Research lead by the University of Nantes has found that nearly one in three sun creams tested offered a lot less protection than the factor given by the manufacturer.
A few sun creams claiming to offer factor 60 protection were found to in fact only give about a factor 30, for example.
Researchers say this may be the case because of the anti-inflammatory element in the lotions.
When tested on human skin, the anti-inflammatory delays the development of redness, which allows manufacturers to give it a higher factor. But a delay in visible burning does not mean the user is getting a higher level of protection.
Speaking daily national paper La Libération, one researcher tried to explain this occurrence.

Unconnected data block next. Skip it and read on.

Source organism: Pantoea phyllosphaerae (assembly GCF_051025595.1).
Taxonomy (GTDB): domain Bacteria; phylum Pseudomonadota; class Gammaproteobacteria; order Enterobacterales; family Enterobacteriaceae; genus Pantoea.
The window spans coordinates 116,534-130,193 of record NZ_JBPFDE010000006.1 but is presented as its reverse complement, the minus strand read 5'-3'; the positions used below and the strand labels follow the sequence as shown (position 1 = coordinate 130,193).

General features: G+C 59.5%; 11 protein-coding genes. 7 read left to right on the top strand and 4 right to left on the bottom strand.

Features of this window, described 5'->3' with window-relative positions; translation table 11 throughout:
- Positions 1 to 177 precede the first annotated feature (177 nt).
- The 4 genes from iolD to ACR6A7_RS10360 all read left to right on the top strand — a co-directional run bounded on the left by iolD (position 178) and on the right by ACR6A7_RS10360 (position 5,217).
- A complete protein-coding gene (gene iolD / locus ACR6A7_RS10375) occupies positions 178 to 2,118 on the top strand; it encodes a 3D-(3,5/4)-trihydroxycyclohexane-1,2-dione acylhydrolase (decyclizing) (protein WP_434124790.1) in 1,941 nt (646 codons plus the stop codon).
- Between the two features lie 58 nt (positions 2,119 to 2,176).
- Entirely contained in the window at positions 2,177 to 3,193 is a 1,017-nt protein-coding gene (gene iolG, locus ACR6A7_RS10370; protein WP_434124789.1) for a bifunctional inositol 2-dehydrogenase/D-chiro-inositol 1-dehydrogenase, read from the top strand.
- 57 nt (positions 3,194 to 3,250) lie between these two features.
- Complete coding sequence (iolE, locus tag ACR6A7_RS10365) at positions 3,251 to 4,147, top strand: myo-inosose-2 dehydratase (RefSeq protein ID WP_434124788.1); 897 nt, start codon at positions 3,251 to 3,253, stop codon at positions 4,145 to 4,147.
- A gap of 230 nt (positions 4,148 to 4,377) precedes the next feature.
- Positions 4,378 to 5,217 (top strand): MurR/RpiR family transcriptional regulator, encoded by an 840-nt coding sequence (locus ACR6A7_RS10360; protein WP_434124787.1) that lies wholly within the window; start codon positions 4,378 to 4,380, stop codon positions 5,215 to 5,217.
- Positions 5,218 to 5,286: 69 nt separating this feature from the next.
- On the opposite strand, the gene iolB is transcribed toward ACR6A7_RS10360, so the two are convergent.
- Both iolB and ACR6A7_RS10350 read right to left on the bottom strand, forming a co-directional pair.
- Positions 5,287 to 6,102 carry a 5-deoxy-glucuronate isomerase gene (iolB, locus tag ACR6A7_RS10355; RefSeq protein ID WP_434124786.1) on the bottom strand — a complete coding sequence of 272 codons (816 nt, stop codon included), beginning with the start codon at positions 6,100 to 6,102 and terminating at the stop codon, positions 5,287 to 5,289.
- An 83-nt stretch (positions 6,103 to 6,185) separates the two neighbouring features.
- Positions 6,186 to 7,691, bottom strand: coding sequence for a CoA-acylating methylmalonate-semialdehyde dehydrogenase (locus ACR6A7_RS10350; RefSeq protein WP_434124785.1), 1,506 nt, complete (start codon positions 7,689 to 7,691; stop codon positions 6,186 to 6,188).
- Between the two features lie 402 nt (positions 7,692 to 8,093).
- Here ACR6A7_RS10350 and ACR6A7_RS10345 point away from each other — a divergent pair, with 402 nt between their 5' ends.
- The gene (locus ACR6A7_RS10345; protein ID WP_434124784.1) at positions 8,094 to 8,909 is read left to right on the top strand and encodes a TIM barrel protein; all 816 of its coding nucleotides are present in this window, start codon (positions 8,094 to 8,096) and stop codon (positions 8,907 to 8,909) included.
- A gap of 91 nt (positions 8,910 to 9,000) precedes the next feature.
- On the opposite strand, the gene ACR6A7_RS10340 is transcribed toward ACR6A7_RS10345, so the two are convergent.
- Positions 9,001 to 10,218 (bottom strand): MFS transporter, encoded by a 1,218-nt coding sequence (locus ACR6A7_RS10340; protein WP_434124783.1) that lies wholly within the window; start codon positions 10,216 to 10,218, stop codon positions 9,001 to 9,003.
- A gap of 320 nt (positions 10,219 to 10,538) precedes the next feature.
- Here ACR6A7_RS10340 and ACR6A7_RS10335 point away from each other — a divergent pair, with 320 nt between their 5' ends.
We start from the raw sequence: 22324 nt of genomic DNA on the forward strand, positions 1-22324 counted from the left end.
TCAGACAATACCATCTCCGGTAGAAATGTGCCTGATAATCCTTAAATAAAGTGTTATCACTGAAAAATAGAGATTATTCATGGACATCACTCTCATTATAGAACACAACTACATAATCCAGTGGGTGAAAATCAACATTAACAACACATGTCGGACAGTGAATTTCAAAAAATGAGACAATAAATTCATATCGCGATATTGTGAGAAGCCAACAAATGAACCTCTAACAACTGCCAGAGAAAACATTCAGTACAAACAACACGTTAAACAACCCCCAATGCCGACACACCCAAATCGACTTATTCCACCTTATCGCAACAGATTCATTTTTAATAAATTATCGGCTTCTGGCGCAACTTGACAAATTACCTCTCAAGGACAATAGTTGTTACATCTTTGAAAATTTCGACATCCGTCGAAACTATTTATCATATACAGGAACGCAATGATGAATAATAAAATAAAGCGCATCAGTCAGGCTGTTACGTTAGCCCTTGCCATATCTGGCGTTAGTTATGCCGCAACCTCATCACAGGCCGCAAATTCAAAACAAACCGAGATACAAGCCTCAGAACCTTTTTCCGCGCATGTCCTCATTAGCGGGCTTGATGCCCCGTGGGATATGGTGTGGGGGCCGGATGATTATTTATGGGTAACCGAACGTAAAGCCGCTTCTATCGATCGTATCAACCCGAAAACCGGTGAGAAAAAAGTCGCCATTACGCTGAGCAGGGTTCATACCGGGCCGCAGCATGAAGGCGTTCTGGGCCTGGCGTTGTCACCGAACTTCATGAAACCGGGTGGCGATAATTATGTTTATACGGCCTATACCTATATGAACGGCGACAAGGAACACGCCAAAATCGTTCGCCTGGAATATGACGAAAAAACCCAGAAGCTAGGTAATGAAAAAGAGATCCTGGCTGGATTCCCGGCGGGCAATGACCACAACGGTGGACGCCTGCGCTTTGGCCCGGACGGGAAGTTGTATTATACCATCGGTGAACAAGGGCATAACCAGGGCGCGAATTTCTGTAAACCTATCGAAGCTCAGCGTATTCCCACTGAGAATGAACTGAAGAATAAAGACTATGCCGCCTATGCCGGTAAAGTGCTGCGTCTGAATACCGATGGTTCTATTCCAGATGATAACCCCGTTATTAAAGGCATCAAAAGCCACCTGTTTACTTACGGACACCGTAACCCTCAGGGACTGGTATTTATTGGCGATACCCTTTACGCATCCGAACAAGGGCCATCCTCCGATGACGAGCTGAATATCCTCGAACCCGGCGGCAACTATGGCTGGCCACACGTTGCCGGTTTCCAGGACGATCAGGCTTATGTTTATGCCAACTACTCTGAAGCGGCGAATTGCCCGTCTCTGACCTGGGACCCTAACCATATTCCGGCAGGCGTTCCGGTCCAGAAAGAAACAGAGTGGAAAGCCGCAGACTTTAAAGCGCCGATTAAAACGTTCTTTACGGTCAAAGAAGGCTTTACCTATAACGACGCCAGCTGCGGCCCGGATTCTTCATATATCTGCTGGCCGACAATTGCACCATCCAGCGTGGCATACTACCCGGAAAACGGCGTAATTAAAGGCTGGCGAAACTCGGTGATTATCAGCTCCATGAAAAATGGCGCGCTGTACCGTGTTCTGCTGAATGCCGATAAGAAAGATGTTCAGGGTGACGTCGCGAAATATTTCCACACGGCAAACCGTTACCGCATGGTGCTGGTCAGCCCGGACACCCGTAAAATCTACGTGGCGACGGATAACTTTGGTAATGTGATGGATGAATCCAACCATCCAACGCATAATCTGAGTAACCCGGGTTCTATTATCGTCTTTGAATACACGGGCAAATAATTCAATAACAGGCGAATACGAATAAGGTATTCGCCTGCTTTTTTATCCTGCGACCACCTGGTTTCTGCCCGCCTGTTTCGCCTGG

“Pressure from organic lobby groups means manufacturers are looking to replace the biological filters traditionally used in sun creams… And it is impossible to get high factors of protection with [the replacement filters],” said Laurence Coiffard.
But sun lotion manufacturers vehemently deny their product is not up to scratch, and claim the research is “not validated by any authority”.
The method used by the university is not yet recognised by any regulating body, despite being used in this study on sun creams for the past 10 years.